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getc and ungetc

 
 
Bill Cunningham
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      11-18-2004
Would getc and ungetc be the best and most simple what to parse
expressions for a parser?

Bill



 
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Trent Buck
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      11-18-2004
Quoth Bill Cunningham on or about 2004-11-18:
> Would getc and ungetc be the best and most simple what to parse
> expressions for a parser?


ungetc can't be applied more than once `in a row' (i.e. sequentially).
I suspect that makes for a rather unsuitable function for a parser.

-t
 
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Chris Barts
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      11-19-2004
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Bill Cunningham wrote:
| Would getc and ungetc be the best and most simple what to parse
| expressions for a parser?
|

It's usually easier to do like K&R did in "The C Programming Language"
(at the end, when they designed the RPN calculator): Read in a block of
text, and then define your own getchar()/ungetchar() functions to push
and pop characters on and off that buffer. You can read in more text (a
block at a time, for efficiency and convenience) when your getchar()
function tries to read beyond the end of your buffer.

You need to write a bit more code yourself, but it's fairly trivial code
and you can reuse it in any other parser you write.
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Malcolm
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      11-20-2004
"Trent Buck" <(E-Mail Removed)> wrote
>
> > Would getc and ungetc be the best and most simple what to parse
> > expressions for a parser?

>
> ungetc can't be applied more than once `in a row' (i.e. sequentially).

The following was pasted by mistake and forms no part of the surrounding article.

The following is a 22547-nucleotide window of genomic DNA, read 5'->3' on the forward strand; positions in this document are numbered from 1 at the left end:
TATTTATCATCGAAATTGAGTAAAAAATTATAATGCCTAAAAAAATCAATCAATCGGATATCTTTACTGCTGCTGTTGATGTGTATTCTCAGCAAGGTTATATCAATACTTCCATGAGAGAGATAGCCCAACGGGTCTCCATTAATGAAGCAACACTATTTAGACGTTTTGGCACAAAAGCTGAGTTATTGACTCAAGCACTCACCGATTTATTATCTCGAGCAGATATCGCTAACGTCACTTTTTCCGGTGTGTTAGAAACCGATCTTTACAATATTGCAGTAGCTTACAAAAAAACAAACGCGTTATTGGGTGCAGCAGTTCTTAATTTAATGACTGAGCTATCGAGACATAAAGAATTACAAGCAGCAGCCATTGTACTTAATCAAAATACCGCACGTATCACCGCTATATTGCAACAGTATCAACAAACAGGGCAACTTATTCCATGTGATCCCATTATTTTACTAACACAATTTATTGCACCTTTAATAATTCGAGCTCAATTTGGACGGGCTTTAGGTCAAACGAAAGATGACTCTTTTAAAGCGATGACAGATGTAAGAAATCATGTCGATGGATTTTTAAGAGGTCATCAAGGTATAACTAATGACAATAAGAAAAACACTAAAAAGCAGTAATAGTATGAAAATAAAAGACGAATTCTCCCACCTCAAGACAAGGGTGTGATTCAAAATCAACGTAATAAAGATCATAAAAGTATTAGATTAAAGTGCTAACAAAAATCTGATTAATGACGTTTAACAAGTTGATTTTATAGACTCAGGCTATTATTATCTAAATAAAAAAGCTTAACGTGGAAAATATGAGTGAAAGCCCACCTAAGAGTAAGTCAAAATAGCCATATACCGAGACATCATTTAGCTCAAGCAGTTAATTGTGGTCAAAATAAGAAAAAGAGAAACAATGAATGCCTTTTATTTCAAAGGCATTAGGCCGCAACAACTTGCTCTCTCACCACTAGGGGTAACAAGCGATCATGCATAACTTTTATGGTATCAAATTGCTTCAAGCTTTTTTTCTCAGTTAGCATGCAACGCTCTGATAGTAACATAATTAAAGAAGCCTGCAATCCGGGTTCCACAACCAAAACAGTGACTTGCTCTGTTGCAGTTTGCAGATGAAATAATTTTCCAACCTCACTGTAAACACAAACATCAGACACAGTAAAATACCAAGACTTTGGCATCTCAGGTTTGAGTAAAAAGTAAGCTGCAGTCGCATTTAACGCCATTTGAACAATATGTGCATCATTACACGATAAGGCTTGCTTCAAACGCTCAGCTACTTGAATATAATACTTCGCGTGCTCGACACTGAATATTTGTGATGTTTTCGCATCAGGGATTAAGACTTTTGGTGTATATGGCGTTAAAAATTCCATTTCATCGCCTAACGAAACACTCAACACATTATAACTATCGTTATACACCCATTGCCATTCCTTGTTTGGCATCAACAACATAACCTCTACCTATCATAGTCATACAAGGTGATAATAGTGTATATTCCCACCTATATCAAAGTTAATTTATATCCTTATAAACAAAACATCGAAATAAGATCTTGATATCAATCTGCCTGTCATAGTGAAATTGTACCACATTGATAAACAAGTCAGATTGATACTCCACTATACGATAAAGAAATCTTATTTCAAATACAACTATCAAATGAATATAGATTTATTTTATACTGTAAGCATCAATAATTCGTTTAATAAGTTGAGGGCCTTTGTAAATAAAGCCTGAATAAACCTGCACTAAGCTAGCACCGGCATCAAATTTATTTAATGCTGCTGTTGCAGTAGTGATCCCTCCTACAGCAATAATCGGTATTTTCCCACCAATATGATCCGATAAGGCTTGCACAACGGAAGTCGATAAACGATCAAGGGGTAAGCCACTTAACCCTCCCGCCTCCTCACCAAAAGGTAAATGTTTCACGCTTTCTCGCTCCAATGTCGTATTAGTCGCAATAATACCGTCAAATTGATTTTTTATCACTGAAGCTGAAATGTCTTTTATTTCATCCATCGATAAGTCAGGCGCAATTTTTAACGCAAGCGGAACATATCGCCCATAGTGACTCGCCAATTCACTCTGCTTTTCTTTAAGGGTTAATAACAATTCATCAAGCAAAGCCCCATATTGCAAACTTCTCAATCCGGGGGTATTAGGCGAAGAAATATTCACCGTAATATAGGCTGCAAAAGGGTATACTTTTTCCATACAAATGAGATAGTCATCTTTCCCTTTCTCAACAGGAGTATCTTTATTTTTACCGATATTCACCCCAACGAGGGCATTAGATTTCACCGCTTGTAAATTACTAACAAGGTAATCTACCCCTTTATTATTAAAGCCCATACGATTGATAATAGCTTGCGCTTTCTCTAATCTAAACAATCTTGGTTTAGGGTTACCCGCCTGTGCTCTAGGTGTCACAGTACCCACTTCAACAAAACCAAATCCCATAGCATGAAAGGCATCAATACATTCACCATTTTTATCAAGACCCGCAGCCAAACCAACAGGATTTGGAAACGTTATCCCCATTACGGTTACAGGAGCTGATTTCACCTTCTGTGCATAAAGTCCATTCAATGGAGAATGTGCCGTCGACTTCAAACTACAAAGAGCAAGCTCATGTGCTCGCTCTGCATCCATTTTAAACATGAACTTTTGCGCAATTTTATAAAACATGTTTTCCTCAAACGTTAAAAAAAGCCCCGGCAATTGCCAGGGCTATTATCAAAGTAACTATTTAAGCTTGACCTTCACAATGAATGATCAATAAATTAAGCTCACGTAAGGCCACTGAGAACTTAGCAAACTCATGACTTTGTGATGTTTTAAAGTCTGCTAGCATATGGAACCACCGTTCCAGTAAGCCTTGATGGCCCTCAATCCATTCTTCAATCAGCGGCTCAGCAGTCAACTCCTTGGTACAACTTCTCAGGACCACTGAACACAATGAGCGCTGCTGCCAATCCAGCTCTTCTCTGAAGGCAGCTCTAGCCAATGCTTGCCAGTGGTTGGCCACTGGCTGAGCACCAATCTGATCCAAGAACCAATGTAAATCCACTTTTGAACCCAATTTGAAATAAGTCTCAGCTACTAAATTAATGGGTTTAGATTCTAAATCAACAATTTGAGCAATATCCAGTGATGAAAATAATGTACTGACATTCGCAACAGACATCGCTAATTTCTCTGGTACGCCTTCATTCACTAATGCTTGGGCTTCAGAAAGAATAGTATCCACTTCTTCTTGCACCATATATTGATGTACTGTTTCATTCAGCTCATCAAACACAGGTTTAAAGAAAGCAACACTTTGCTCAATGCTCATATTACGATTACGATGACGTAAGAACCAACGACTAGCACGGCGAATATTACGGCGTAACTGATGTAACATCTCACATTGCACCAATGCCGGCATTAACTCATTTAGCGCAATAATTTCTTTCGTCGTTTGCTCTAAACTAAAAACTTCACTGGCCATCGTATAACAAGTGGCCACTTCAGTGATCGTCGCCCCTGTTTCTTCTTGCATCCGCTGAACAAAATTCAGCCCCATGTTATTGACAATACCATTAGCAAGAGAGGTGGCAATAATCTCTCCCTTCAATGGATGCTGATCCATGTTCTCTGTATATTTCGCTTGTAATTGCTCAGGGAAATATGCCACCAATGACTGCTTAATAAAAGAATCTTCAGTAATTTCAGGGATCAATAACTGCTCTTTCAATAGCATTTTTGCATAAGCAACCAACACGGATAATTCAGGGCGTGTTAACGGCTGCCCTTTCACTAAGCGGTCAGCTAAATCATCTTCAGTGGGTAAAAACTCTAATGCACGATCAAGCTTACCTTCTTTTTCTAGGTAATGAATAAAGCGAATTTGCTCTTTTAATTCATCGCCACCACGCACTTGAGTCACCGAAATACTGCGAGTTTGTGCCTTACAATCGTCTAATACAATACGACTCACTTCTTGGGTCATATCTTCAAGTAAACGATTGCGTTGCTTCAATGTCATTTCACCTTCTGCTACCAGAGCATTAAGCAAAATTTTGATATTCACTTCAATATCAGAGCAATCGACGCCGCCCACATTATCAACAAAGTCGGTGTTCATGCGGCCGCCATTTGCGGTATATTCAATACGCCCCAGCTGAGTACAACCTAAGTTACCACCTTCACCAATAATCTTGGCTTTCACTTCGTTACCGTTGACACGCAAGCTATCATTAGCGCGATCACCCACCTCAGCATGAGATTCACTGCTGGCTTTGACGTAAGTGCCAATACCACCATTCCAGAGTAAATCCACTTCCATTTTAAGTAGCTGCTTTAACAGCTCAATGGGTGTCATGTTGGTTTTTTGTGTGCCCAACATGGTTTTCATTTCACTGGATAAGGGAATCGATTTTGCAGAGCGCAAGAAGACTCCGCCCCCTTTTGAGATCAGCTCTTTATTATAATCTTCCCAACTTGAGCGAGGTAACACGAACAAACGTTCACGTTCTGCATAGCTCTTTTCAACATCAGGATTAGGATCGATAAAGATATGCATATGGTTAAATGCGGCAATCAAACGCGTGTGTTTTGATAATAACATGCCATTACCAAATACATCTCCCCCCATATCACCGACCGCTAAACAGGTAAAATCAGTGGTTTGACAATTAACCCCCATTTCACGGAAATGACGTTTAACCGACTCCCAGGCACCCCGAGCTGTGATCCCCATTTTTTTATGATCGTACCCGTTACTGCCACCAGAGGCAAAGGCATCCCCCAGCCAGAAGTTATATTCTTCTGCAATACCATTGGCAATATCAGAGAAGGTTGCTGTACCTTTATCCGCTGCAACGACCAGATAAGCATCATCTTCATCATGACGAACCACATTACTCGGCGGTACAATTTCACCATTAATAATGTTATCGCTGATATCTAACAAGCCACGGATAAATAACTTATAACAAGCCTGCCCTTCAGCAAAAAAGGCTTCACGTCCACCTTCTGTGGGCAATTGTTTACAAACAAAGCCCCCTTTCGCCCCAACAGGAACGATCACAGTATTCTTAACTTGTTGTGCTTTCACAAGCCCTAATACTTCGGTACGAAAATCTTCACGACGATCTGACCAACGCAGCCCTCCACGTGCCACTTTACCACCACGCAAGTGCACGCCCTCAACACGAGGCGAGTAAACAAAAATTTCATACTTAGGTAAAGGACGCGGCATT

> I suspect that makes for a rather unsuitable function for a parser.
>

It depends on your parser design.
Most simple parsers used for things like computer languages divide the input
stream into token, and then parse from left to right with one token of "look
ahead". So if your tokens are single characters then getc() and ungetc() may
be adequate.
Of course if you have ambitions to build a natural language parser, or even
some simple grammars with unusual characteristics, then this scheme won't
work, and you will need some method of scanning up and down many tokens on
input.


 
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SM Ryan
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      11-20-2004
# Of course if you have ambitions to build a natural language parser, or even
# some simple grammars with unusual characteristics, then this scheme won't
# work, and you will need some method of scanning up and down many tokens on
# input.

Such a parser runs the risk of exponential running time, while a tabular
parser doesn't need to back up and has cubic time worst case. ungetc has
at most marginal usability for some types of lexical scanners.

--
SM Ryan http://www.rawbw.com/~wyrmwif/
There are subtler ways of badgering a witness.
 
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Bill Cunningham
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      11-20-2004

"SM Ryan" <(E-Mail Removed)> wrote in
message news:(E-Mail Removed)...
> # Of course if you have ambitions to build a natural language parser, or

even
> # some simple grammars with unusual characteristics, then this scheme

won't
> # work, and you will need some method of scanning up and down many tokens

on
> # input.
>
> Such a parser runs the risk of exponential running time, while a tabular
> parser doesn't need to back up and has cubic time worst case. ungetc has
> at most marginal usability for some types of lexical scanners.
>

I have k&r 2. What about redirecting fgetc to stdio and using it insteat